It’s the last month of 2020, and what a joy the year has been. Life is now pretty same-y, and whatever I’m doing, I’m doing it from home. That makes it easy to feel like nothing is changing, so I wanted to spend a few minutes actively reflecting on what I’ve done and learnt this year. Normally it would feel more obvious because the year would be demarcated with conferences, courses, hackathons, and I’d be meeting people at all different stages of their data science or tech careers. I’m still doing a lot, but the experiences are less clearly delineated, at least partly in space. So indulge me. Here are some of the things I have learnt most about when I think back to the start of the year.
When I started my current job, in November 2019, I had not spent a lot of time working in Python. Although there have still been chances to work in R, as the rest of my team use Python, I’ve naturally been using it more. A lot more. Now I’m coding in Python almost every day. Even if I still prefer R, at least I feel pretty confident with Python.
And it’s not been totally smooth! And what’s weird is that I can’t really put my finger on when things changed from being really hard to fairly natural. It didn’t just click all at once one day - and I still have plenty to refine. But I know what I’m doing, and I feel like learning has helped broaden my approaches to problem-solving, data structuring and working style.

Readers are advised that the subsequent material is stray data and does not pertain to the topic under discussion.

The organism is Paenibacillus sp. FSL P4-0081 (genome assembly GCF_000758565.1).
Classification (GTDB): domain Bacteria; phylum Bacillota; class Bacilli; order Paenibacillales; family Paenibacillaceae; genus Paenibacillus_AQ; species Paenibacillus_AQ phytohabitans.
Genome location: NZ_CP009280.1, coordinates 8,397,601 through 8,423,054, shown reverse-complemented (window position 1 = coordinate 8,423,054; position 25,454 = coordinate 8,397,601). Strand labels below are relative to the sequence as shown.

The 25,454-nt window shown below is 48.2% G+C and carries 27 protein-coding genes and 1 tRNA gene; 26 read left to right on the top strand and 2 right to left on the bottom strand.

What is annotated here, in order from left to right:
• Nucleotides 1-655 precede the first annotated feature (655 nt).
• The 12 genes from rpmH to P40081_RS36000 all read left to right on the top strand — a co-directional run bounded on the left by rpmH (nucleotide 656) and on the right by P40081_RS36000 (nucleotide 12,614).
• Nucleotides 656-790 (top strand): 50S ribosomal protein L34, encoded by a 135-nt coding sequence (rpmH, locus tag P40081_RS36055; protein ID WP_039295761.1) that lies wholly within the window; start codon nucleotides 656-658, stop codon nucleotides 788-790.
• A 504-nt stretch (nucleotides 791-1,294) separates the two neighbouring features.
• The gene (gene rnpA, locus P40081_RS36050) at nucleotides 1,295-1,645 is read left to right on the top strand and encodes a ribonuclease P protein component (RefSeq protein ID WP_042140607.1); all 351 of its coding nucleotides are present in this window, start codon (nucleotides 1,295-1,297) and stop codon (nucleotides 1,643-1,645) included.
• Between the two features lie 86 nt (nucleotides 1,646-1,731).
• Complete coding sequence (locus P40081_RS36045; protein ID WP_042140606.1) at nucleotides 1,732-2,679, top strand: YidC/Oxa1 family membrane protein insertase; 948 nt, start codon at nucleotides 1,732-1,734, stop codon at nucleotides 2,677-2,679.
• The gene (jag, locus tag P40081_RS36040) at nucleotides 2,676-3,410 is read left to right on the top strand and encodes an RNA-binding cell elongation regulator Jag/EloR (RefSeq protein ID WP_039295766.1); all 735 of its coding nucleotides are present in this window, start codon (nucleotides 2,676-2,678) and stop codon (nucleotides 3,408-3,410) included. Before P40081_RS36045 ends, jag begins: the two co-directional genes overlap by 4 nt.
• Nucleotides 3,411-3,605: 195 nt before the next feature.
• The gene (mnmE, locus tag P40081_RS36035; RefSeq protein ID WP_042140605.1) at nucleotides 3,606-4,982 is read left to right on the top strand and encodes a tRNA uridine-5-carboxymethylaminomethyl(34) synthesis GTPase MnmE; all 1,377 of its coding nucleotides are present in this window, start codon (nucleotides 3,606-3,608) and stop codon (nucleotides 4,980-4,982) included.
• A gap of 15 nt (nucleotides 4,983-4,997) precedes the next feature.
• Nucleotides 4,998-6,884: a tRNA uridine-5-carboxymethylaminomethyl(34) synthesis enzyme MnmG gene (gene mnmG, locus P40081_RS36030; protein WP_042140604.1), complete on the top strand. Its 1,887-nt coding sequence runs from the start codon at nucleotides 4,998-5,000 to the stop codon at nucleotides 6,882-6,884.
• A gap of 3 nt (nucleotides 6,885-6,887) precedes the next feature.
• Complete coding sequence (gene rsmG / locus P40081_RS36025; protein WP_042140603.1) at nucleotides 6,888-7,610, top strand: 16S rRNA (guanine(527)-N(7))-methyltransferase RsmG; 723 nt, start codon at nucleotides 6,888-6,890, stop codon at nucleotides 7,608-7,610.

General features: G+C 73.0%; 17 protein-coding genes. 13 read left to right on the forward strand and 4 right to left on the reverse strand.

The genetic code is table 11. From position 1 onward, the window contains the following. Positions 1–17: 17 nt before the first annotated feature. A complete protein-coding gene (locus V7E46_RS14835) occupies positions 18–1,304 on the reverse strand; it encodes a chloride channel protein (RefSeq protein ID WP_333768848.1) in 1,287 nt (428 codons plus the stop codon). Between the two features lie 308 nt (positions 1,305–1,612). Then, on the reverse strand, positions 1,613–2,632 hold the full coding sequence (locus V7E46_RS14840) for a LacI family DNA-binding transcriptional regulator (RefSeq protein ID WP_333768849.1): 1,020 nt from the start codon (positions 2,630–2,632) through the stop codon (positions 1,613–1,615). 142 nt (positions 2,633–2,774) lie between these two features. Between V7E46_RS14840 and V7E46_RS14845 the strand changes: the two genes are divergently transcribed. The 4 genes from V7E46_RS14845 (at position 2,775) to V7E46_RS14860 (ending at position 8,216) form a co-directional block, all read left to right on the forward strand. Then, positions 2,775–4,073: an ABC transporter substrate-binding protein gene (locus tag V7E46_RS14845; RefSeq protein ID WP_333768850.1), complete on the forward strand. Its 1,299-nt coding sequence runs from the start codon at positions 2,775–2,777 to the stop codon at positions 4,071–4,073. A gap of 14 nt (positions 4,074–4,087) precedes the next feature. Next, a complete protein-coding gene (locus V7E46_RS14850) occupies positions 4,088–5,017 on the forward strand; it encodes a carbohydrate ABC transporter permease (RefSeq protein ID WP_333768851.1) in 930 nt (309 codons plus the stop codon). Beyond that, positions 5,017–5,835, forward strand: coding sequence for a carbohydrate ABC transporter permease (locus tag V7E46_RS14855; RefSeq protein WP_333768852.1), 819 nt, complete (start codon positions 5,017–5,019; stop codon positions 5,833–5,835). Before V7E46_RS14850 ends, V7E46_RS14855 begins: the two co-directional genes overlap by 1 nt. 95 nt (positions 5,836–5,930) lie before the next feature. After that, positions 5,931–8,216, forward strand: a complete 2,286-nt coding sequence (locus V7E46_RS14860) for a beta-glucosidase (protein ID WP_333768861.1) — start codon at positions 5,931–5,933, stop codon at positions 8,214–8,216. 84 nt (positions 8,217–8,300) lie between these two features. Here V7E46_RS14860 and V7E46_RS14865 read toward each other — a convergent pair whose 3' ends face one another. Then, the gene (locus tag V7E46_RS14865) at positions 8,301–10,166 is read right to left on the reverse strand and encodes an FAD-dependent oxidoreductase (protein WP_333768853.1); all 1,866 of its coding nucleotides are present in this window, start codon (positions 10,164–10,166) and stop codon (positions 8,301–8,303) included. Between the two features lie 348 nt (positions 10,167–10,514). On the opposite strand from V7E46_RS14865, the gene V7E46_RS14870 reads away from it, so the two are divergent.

I’ve worked a lot with topic models this year, and I really enjoy them, because I find language such an interesting area. I didn’t realise a year ago how many different approaches there are to topic problems, and I’m still finding more!
All this work has been in Python, so next year I might try exploring topic models in R in some posts - a few times I’ve been recommended the
R under the hood
In the summer, I joined a book group in the R for Data Science slack community, where we are reading through Advanced R by Hadley Wickham. It’s designed to give people a better understanding of R as a language and hone their programming skills. Coming to R as my first language, I didn’t have any computer science background, so it’s really valuable to get this kind of detailed instruction.
This is something else where I’d like to post more - for example, I have been preparing the session on R6, and I think writing it up in a post would help elevate my understanding of classes and object-oriented programming. So maybe look for that in January!